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    IWF World Conference: What Did You Do In 2017?

    What did you do in 2017? People may ask you this question 10 years from now. What will you tell them?

    This was the question Jan Eliasson, the former Deputy Secretary-General of the United Nations, posed to the crowd to close his keynote address at the IWF World Cornerstone Conference in Stockholm, Sweden.

    Eliasson spoke about the refugee crisis, but his speech was ultimately a global message to humanity, and to me, as a woman, as a leader, and as an immigrant, it was very inspiring.

    Currently, there are 244 million migrants and 65 million refugees in the world. And the narrative about this movement of people is largely negative. But it shouldn’t be. Because without migration we would have much less economic growth, negative demographic growth, and less transfer of wealth to the underdeveloped world — who wants to live in a less successful, less diverse world?

    Unfortunately, the world is suffering from an empathy gap — we seem to have forgotten the beauty of diversity and tolerance. The same diversity — the melting pot — that fueled the United States and helped it become the superpower that it is today. We’re viewing refugees and migrants as a problem, which leads us down the path of division and polarization. The scariest thing? Terrorist movements exploit this to reach their main objective: to make us afraid.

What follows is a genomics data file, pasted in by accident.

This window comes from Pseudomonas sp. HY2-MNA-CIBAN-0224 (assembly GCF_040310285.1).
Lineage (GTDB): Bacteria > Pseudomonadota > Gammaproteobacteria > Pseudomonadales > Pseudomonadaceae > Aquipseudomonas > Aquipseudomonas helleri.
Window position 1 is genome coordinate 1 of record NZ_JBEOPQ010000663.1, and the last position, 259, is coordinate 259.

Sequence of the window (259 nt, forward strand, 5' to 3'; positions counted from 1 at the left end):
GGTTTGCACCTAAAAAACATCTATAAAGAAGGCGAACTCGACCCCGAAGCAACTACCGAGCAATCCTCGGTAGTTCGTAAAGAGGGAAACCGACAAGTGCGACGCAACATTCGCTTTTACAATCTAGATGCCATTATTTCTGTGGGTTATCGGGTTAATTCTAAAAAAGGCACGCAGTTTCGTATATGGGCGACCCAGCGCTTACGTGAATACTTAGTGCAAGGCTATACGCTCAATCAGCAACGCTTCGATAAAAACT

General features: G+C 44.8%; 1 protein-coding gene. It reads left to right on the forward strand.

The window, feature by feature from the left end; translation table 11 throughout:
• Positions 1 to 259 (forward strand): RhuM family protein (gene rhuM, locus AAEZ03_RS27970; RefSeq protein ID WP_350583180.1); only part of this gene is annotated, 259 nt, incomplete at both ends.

Access to information and social media are actually making these problems and conflicts more difficult because arguments are becoming less rational and credible. The dissemination of fake information is so easy — it’s delivered to people directly via social media. This misinformation leads to distrust and fear.

    So what can we do? We must work to rebuild trust and close the empathy gap by communicating and connecting with people. We must mobilize all good forces of international understanding and solidarity, and stand up for the beauty of diversity and tolerance. We need to be more determined and stronger as we stand up against those who want to divide and polarize us and undermine democracy as we know it.

    As Eliasson pointed out, our job as leaders is to reduce the gap between the world as it is and the world as it should be. Every person needs to do their part to make a difference in 2017.

    So, when people ask you 10 years from now what you did in 2017, what will you tell them?


    Photo credit: IWF Twitter

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